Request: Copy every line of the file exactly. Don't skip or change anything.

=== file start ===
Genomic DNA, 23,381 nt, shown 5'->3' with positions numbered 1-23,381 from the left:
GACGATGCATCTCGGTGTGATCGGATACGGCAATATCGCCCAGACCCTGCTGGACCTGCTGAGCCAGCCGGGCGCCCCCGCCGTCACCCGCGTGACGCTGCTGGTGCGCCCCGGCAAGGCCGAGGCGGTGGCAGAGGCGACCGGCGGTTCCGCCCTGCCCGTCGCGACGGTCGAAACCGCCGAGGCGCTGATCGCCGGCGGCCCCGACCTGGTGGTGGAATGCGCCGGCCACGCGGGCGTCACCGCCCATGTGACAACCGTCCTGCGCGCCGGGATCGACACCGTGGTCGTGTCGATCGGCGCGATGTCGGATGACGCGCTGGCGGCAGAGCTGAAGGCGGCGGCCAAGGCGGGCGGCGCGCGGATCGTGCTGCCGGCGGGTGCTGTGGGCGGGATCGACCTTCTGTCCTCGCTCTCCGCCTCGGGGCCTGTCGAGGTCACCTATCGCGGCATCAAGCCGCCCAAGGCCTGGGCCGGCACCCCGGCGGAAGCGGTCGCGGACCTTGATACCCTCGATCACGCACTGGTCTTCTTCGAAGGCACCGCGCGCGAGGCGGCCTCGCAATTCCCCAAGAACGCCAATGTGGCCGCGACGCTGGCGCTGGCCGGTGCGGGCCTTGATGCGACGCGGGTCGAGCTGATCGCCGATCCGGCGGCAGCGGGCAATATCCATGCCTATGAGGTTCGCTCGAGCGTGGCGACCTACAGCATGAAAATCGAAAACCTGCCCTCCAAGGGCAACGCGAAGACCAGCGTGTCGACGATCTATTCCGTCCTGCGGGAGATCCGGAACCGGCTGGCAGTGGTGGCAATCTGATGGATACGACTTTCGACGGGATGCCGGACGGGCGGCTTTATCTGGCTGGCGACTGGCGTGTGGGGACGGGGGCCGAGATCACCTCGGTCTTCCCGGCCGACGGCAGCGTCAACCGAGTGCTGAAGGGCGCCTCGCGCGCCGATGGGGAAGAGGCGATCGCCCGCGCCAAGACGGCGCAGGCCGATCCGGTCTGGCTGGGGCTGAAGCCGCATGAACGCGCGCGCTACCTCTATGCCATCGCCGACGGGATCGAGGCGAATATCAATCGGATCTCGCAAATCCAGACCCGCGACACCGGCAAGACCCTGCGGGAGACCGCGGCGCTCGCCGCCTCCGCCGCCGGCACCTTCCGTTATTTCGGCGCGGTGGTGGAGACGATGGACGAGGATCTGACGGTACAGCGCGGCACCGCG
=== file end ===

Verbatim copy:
Genomic DNA, 23,381 nt, shown 5'->3' with positions numbered 1-23,381 from the left:
GACGATGCATCTCGGTGTGATCGGATACGGCAATATCGCCCAGACCCTGCTGGACCTGCTGAGCCAGCCGGGCGCCCCCGCCGTCACCCGCGTGACGCTGCTGGTGCGCCCCGGCAAGGCCGAGGCGGTGGCAGAGGCGACCGGCGGTTCCGCCCTGCCCGTCGCGACGGTCGAAACCGCCGAGGCGCTGATCGCCGGCGGCCCCGACCTGGTGGTGGAATGCGCCGGCCACGCGGGCGTCACCGCCCATGTGACAACCGTCCTGCGCGCCGGGATCGACACCGTGGTCGTGTCGATCGGCGCGATGTCGGATGACGCGCTGGCGGCAGAGCTGAAGGCGGCGGCCAAGGCGGGCGGCGCGCGGATCGTGCTGCCGGCGGGTGCTGTGGGCGGGATCGACCTTCTGTCCTCGCTCTCCGCCTCGGGGCCTGTCGAGGTCACCTATCGCGGCATCAAGCCGCCCAAGGCCTGGGCCGGCACCCCGGCGGAAGCGGTCGCGGACCTTGATACCCTCGATCACGCACTGGTCTTCTTCGAAGGCACCGCGCGCGAGGCGGCCTCGCAATTCCCCAAGAACGCCAATGTGGCCGCGACGCTGGCGCTGGCCGGTGCGGGCCTTGATGCGACGCGGGTCGAGCTGATCGCCGATCCGGCGGCAGCGGGCAATATCCATGCCTATGAGGTTCGCTCGAGCGTGGCGACCTACAGCATGAAAATCGAAAACCTGCCCTCCAAGGGCAACGCGAAGACCAGCGTGTCGACGATCTATTCCGTCCTGCGGGAGATCCGGAACCGGCTGGCAGTGGTGGCAATCTGATGGATACGACTTTCGACGGGATGCCGGACGGGCGGCTTTATCTGGCTGGCGACTGGCGTGTGGGGACGGGGGCCGAGATCACCTCGGTCTTCCCGGCCGACGGCAGCGTCAACCGAGTGCTGAAGGGCGCCTCGCGCGCCGATGGGGAAGAGGCGATCGCCCGCGCCAAGACGGCGCAGGCCGATCCGGTCTGGCTGGGGCTGAAGCCGCATGAACGCGCGCGCTACCTCTATGCCATCGCCGACGGGATCGAGGCGAATATCAATCGGATCTCGCAAATCCAGACCCGCGACACCGGCAAGACCCTGCGGGAGACCGCGGCGCTCGCCGCCTCCGCCGCCGGCACCTTCCGTTATTTCGGCGCGGTGGTGGAGACGATGGACGAGGATCTGACGGTACAGCGCGGCACCGCG